Early on, Hirschhorn thought women would relate to Zimmerman’s story better than men and would understand the position Zimmerman found himself in the night of the shooting.
“I believed in my heart that an all-female jury was the right jury for George,” Hirschhorn said. “My experience has been that women are better at listening than men.”
The thinking behind his theory was that women would be less judgemental in a self-defense case where lawyers would be asking them to put themselves in the position Zimmerman found himself when he killed Trayvon.
Hirschhorn also knew he would need to eliminate potential jurors who held anti-gun views and who were not completely honest with their knowledge of the case and the opinions they had formed.
“In the typical high-profile case, jurors have typically formed an opinion against your client,” he said, adding that Zimmerman’s case was different. “There was a large segment of the community that was against George.There was a large segment of the community that hadn’t formed an opinion that George was guilty. The challenge for me was to find those people that can be fair to George.”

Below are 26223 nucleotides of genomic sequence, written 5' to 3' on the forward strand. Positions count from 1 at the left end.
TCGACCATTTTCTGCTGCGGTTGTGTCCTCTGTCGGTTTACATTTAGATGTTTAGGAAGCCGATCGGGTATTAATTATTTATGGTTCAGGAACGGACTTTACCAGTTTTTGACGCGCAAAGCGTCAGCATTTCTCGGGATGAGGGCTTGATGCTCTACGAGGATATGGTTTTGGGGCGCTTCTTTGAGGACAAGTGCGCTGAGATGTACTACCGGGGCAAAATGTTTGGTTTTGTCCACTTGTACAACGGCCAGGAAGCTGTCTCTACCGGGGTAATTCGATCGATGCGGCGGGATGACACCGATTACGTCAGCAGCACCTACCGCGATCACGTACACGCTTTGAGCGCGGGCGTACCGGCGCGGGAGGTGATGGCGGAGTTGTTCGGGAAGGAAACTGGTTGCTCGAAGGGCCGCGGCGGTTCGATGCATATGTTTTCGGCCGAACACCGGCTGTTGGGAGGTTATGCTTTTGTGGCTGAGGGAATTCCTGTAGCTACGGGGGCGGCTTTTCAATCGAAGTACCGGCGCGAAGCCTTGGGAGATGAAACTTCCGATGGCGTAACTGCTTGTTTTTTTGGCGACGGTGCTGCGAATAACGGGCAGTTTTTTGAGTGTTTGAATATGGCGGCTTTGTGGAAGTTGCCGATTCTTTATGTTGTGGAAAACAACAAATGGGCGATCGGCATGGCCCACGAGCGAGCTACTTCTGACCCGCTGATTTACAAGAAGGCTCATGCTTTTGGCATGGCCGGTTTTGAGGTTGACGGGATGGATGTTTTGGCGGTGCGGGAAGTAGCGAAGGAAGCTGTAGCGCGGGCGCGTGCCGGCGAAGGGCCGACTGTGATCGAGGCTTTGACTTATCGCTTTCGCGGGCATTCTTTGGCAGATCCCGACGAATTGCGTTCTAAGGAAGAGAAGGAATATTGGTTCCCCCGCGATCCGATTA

It was also Hirschhorn’s job to find out which potential jurors were not being completely honest. That thinking led to the elimination of at least three jurors. Zimmerman defense attorney, Mark O’Mara told Circuit Judge Debra Nelson one older black woman failed to tell the court about a leader of her church being a Trayvon supporter and a younger black woman failed to disclose that she was Facebook friends with a potential witness. The defense also eliminated at least one juror — a white man — who said he had issues with guns.
Juror B-37, who was the first juror to speak publicly, was Hirschhorn’s second favorite and one he thought the state would strike. Hirschhorn thought Juror B-37 was honest, sincere, and thoughtful.
The juror told CNN’s Anderson Cooper that Zimmerman was “a man whose heart was in the right place,” but he went too far and did not use good judgment. Juror B-37 also said she thought Trayvon threw the first punch and attacked Zimmerman — and that Zimmerman had the right to shoot the teen.
“She really did try to do the very best job,” Hirschhorn said. “I thought she felt a lot of pain going through all this process.”
Four jurors in the Zimmerman trial issued a statement Tuesday night that said earlier comments by Juror B-37 “not in any way representative” of their views.
Hirschhorn wasn’t surprised by the four other jurors’ words because people can have different views but come up with a not-guilty verdict.
After jury selection, Hirschhorn, who considers himself the “seventh juror” of Zimmerman’s trial, spoke with Zimmerman’s attorneys almost every day during testimony and highlighted for them weaknesses and strengths in their case.
In the end, Hirschhorn is pleased with his work. He believes Zimmerman was attacked and shot Trayvon in self-defense.
“These jurors were on the front lines of a combat mission,” Hirschhorn said. “They should be commended. They shouldn’t be criticized”